Common House Gecko
Hemidactylus turcicus
Coleonyx


Gecko photos Pete Williams, Gulf Breeze, Florida

The Common House Gecko is also known as Phamtom Gecko and Mediterranean Gecko. Photo courtesy Pete Williams, Gulf Breeze, Florida, June 10, 2006.

Unlike native lizards, geckos have sticky toe pads, vertical pupils, and their large eyes lack eyelids. This species is most easily distinguished by its bumpy or warty skin.

As the name implies, the Mediterranean gecko is an old-world species, most common in Southern Europe and Northern Africa. It has been introduced in many tropical areas worldwide, including the Southeastern United States. This species has been widely introduced in Florida but its distribution is scattered. It has also been found in a few counties in Southern Georgia. In almost all areas, it is associated with human development, and is seldom found far from buildings with outdoor lights.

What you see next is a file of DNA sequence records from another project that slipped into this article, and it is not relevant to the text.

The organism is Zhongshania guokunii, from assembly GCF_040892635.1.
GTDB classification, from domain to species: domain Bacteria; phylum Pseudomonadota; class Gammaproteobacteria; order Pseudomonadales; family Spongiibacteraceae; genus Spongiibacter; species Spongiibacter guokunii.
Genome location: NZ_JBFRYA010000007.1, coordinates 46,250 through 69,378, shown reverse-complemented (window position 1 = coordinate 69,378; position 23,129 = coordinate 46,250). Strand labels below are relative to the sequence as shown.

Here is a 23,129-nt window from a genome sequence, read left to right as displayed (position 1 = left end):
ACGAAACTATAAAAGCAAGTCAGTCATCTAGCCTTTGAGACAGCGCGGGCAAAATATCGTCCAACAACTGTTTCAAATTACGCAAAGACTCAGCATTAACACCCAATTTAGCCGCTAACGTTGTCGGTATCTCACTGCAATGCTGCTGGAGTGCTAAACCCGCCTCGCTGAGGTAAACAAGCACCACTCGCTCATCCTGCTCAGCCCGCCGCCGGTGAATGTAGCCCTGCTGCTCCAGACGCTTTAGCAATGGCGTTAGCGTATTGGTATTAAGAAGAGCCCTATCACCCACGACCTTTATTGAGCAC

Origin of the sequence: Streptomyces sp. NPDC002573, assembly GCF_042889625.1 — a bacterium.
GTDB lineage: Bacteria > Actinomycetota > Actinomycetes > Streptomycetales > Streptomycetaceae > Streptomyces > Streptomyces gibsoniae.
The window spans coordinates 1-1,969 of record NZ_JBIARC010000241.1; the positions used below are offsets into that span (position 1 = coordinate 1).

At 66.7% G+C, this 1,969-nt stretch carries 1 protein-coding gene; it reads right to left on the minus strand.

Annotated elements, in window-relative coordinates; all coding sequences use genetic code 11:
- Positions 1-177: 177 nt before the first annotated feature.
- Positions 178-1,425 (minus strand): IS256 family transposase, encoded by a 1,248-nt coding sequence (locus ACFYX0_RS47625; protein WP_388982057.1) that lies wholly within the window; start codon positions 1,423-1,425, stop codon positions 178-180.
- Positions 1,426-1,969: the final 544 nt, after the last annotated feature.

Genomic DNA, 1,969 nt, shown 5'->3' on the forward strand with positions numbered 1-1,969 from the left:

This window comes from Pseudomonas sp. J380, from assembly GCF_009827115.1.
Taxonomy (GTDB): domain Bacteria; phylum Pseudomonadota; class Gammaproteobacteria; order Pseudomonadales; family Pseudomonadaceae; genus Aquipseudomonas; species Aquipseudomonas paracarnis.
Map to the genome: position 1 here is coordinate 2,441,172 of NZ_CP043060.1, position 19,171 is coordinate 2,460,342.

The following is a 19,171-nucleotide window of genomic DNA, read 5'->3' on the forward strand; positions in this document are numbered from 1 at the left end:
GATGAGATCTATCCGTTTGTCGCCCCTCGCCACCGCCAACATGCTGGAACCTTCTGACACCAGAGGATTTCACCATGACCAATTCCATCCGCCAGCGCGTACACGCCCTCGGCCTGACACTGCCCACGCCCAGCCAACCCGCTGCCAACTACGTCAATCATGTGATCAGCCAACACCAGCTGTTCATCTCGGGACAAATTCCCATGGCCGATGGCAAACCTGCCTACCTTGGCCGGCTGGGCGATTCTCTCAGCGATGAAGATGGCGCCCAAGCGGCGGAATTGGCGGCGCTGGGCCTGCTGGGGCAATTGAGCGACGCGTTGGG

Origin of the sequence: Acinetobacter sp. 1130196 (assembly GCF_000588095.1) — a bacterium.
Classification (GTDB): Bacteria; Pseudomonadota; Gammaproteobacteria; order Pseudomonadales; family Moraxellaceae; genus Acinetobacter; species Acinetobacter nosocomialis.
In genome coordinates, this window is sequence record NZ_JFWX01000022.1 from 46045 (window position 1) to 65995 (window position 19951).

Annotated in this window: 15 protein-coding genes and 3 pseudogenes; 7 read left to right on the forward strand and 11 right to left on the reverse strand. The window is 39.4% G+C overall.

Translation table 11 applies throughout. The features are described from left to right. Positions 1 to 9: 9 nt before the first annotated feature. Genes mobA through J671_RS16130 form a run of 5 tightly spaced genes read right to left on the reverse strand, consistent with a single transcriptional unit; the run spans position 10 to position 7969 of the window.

The House Gecko is almost completely nocturnal. Their sticky toe pads allow them to climb walls and they are often seen perched on walls around outside lights, waiting to grab insects attracted to the light. By day, these lizards hide in cracks, crevices, and under tree bark.

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